Have, and properly use, a UPS.

I had this same suspicion. I have drives that are from the late 90s that still copy data. Sometime around 2005 i noticed all my newer drives failing at an insane rate. This prompted me to buy server drives. This year, someone finally knocked it into my head... brownouts and power outages are hard drive killers. They always have been risky (even to 90s hdd), but new drives spin faster, hold thousands of times more data. The accuracy of the heads is paramount. One too many times of it striking the back because of power failure and even without a head crash there's so many read errors the drive is "dead"

So here's my handy tips:
Buy a Kill-A-Watt or other reliable such device. Do it, right now, regardless of what else you do. They're very cool and using one for a few weeks will tell you exactly how much KVA you need in a UPS. It will save you money and a headache knowing all of this in advance, and you can be 100% sure your stuff will be protected.

Buy a UPS that can run your entire setup for at least 30 minutes. Don't include printers, speakers, or anything that isn't necessary to your computer remaining on. If you buy a really good UPS, you can leave your low power monitor, network switches, and ISP gateway device plugged into battery backup. I can't say one way or the other if you need pure sine or not. Having a working UPS on your systems is enough.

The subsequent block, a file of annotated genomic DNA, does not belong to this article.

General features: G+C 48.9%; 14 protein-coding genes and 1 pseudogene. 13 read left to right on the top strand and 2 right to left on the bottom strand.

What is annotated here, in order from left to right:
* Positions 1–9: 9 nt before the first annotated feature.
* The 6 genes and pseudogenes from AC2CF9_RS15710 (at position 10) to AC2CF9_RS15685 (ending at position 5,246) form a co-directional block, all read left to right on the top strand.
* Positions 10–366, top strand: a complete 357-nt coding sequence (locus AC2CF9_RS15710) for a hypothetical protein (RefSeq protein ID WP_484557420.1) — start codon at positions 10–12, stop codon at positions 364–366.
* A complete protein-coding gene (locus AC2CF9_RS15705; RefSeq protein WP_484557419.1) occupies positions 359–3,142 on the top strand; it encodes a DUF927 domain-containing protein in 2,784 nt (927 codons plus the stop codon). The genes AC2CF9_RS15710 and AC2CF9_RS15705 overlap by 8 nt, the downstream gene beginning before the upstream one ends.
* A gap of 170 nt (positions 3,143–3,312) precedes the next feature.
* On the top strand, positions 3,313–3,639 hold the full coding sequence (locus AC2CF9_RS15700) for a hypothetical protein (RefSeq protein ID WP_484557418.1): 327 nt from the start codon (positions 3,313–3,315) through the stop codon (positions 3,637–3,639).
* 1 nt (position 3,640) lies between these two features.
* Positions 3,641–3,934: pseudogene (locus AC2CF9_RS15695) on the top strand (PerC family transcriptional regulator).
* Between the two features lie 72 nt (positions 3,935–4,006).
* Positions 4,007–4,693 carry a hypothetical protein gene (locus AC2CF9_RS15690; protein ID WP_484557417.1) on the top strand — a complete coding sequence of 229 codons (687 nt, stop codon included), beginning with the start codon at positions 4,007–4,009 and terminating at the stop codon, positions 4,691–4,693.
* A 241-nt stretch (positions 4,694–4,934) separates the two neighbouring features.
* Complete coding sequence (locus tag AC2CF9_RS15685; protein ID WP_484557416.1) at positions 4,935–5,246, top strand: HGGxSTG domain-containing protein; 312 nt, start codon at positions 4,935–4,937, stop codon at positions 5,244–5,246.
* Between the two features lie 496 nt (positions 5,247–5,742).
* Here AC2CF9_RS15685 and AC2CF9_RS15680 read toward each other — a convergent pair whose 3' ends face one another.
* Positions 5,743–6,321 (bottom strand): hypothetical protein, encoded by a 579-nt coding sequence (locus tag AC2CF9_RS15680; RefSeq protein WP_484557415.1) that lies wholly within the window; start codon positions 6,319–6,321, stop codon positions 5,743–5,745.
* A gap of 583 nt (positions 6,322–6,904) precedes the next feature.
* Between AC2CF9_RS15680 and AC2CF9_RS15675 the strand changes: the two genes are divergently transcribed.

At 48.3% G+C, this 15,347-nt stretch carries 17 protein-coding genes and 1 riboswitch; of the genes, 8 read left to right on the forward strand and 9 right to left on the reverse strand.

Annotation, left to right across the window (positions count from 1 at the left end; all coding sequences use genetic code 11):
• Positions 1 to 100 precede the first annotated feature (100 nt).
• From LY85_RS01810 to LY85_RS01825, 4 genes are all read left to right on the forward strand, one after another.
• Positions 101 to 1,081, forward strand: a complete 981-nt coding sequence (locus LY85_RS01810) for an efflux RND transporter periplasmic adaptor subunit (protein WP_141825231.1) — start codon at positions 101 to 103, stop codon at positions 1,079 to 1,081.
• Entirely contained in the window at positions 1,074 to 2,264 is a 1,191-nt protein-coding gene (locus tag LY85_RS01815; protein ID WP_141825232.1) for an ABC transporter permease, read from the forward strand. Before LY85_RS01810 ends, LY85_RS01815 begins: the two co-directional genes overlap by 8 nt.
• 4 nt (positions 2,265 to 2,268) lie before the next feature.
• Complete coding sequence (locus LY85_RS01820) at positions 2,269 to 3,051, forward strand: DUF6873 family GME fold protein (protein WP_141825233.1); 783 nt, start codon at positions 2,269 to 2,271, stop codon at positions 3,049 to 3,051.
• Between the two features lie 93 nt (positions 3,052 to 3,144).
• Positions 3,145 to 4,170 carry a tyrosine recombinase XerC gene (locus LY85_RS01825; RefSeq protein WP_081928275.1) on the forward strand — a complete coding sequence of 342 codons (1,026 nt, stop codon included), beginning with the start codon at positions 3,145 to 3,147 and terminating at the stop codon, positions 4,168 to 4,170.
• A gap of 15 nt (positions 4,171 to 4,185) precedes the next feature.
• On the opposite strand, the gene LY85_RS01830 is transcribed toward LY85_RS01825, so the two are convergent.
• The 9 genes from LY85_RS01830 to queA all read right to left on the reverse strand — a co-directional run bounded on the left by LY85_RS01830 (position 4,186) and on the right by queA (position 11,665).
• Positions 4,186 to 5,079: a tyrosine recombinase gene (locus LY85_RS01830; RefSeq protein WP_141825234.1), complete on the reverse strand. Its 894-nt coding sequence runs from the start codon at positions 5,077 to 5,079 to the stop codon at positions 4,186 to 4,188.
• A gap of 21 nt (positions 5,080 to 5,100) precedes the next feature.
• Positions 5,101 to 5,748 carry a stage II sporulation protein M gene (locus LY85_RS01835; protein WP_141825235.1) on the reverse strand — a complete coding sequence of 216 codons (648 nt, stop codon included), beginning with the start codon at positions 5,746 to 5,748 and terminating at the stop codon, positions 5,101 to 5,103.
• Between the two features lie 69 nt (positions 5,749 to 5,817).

Let your hard drives sleep. All 12 of my local drives sleep within 10 minutes. I'm slowly adding SSDs to all systems for caching (including filesystem), and readyboost for windows. Readyboost especially seems to allow drives to more quickly sleep throughout a normal session. If the drives are asleep and there's a power failure, there's no chance of mechanical damage. Zero. Might fry a board but you won't lose data.

On NTFS or FAT32 mechanical drives... Let windows defrag it whenever it wants to. Especially your boot drive! If you're paranoid, use a FLOSS or shareware version like defraggler. But schedule it and let it run. Remember the faster spinning and imperative accuracy? Thrashing the heads back and forth over a drive every time it accesses something will probably fatigue the parts much faster. The MTBF is only an average, little old ladies who only use their PC to play slingo on the weekends will generally have drives that last much longer than average, and people who have 64+ gigs of swap and hibfiles on their drives who never defrag will have drives that last a much shorter time than average.

I've had 4 power failures since implementing this on my own hardware. Two brownouts (where the voltage drops for an indeterminate amount of time) as well. Not a single drive has died or even caused me concern. Yes, i have to wait an extra 4 seconds for that recorded TV show i have on the media server, but at least i still have the recorded tv show.

Thanks for reading!